The television show “Seinfeld” was famous for being a “show about nothing.” Joanna Smith Rakoff’s debut novel, on the other hand, is a book about everything. A Fortunate Age covers the gamut of life experience as her characters deal with everything from careers, children and marriage to mental illness and death.

This epic novel follows six friends, each a freshly minted Oberlin graduate, starting adult lives in New York City: Sadie, who is rising through the ranks at her publishing house; Emily, a struggling actor who can’t afford to quit her day job; Tal, also an actor, but one who is successfully breaking into the movies; Dave, who is poised to trade one kind of musical success for another; Beth, an academic floating from one university to another as an adjunct; and Lil, a poetry scholar whose wedding opens the book.

Put together, this mélange of stories is part of something larger. A Fortunate Age is about a generation finding its way at a certain time in a certain place—New York City in the years just before and after 9/11—and Rakoff has brilliantly captured the mood of the era and the energy of a city. Members of Generation X will enjoy picking out her many pop culture references.

When the Twin Towers are attacked, Rakoff forgoes a dramatic recounting of the events of that day. Instead, we see her characters sit slack-jawed in front of the TV like so many of us did. As time passes, they go back to their desks, walk their children to the park—but these normal, everyday actions are infused with the notion that everything has changed.

That Rakoff covers so much ground is at once the book’s blessing and its curse. At times the sheer number of characters and their hangers-on can become overwhelming and, despite the length of the novel, the ending of the book seems to come quite abruptly. But these flaws are forgiven in favor of recognizing Rakoff’s successful portrayal of a generation coming of age in a period when the explosion of the Internet fundamentally changed the way we live and war changed the way we see ourselves in the world.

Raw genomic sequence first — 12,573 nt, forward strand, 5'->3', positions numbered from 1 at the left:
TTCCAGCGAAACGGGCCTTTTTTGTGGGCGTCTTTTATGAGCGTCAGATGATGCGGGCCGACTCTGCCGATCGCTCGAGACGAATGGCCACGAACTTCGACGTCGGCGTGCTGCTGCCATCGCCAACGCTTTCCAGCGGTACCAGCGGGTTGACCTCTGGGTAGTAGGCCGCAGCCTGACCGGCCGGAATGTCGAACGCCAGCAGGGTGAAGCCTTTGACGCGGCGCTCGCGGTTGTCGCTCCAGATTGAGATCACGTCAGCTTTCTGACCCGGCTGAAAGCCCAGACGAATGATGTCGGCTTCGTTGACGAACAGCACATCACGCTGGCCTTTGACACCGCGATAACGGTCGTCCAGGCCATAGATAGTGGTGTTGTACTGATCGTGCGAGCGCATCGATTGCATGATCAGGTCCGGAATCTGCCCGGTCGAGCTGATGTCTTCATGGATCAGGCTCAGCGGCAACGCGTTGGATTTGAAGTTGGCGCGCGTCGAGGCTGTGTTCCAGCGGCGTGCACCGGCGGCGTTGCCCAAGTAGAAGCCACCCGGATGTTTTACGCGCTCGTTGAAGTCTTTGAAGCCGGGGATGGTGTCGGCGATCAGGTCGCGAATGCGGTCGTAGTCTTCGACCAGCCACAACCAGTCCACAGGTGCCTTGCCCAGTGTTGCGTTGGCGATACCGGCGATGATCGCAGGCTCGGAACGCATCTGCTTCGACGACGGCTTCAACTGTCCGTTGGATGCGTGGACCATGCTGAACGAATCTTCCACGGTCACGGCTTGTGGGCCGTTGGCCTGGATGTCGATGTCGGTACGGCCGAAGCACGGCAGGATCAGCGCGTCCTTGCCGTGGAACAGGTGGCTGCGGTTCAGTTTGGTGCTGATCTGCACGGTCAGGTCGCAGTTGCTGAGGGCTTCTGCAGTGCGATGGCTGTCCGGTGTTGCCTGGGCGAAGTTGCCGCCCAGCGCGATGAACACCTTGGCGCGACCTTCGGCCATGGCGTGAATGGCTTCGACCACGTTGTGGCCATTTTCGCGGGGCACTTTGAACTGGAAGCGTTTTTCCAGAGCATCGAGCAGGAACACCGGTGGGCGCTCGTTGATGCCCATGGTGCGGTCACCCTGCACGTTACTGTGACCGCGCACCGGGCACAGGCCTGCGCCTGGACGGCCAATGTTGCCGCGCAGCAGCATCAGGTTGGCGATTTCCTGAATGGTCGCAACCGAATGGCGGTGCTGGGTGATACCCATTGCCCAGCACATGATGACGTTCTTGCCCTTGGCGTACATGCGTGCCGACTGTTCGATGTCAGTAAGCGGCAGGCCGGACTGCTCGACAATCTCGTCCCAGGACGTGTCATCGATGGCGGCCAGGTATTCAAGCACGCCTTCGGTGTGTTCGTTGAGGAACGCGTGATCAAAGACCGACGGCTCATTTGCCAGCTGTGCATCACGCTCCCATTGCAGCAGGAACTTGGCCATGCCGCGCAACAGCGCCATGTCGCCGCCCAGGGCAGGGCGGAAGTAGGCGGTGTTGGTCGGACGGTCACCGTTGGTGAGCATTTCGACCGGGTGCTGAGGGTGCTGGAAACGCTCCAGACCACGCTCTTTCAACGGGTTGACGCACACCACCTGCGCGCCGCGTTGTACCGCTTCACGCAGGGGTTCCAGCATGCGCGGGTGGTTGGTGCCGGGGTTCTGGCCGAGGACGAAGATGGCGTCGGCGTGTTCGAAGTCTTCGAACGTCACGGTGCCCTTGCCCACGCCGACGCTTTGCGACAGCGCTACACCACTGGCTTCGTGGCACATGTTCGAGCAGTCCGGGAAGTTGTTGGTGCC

Kim Schmidt writes from Champaign, Illinois.

 

The television show “Seinfeld” was famous for being a “show about nothing.” Joanna Smith Rakoff’s debut novel, on the other hand, is a book about everything. A Fortunate Age covers the gamut of life experience as her characters deal with everything from careers, children and marriage to mental illness and death.

Stieg Larsson’s writing excels at every turn in The Girl With the Dragon Tattoo, the first book in his Millennium Trilogy: his distinctive characters are richly drawn, his plot is masterfully crafted and his prose effortlessly carries the reader along for the ride.

As this outstanding Swedish novel opens, Mikael Blomkvist, a financial journalist and publisher of the liberal magazine Millennium, is licking his wounds after being convicted of libel. He wants nothing more than to see the truth come out about corrupt financier Hans-Erik Wennerström—and to see his own journalistic integrity restored. So when Blomkvist is promised crippling information about Wennerström by elderly businessman Henrik Vanger, former CEO of the Vanger Corporation, Blomkvist is intrigued. There are strings attached, of course: Vanger wants Blomkvist to investigate the disappearance of his beloved niece, Harriet, who vanished from remote Hedeby Island in 1966 without a trace. As he begins his investigation, Blomkvist struggles to adapt to the Nordic cold (on his second day he makes a break for the local store to buy lined gloves and long underwear), while also getting used to life on a small island, where the great majority of residents share the Vanger name.

Intertwined with Blomkvist’s narrative is that of Lisbeth Salander, a tattooed, waif-thin, 20-something hacker known for her extreme antisocial behavior and capacity for violence. Eventually, the enigmatic Salander is also drawn into the mystery of Harriet’s disappearance, joining Blomkvist on the island and putting her professional skills as a freelance private investigator to use. Here the tightly written plot takes off, leading this unusual pair on a fast-paced, all-consuming journey deep into Harriet’s story, and into the secrets of the Vanger family.

This remarkable debut lands on American shelves after establishing itself as a publishing phenomenon in Europe, selling millions of copies across the continent since its 2005 Swedish publication. Sadly, the excitement surrounding this fresh new voice in literature is bittersweet—Larsson died suddenly at age 50 before the novel was published. At least fans can look forward to two more intelligent thrillers from this talented author who was taken too soon.

Kim Schmidt writes from Champaign, Illinois.

 
 

 

Stieg Larsson’s writing excels at every turn in The Girl With the Dragon Tattoo, the first book in his Millennium Trilogy: his distinctive characters are richly drawn, his plot is masterfully crafted and his prose effortlessly carries the reader along for the ride. As this outstanding Swedish novel opens, Mikael Blomkvist, a financial journalist and […]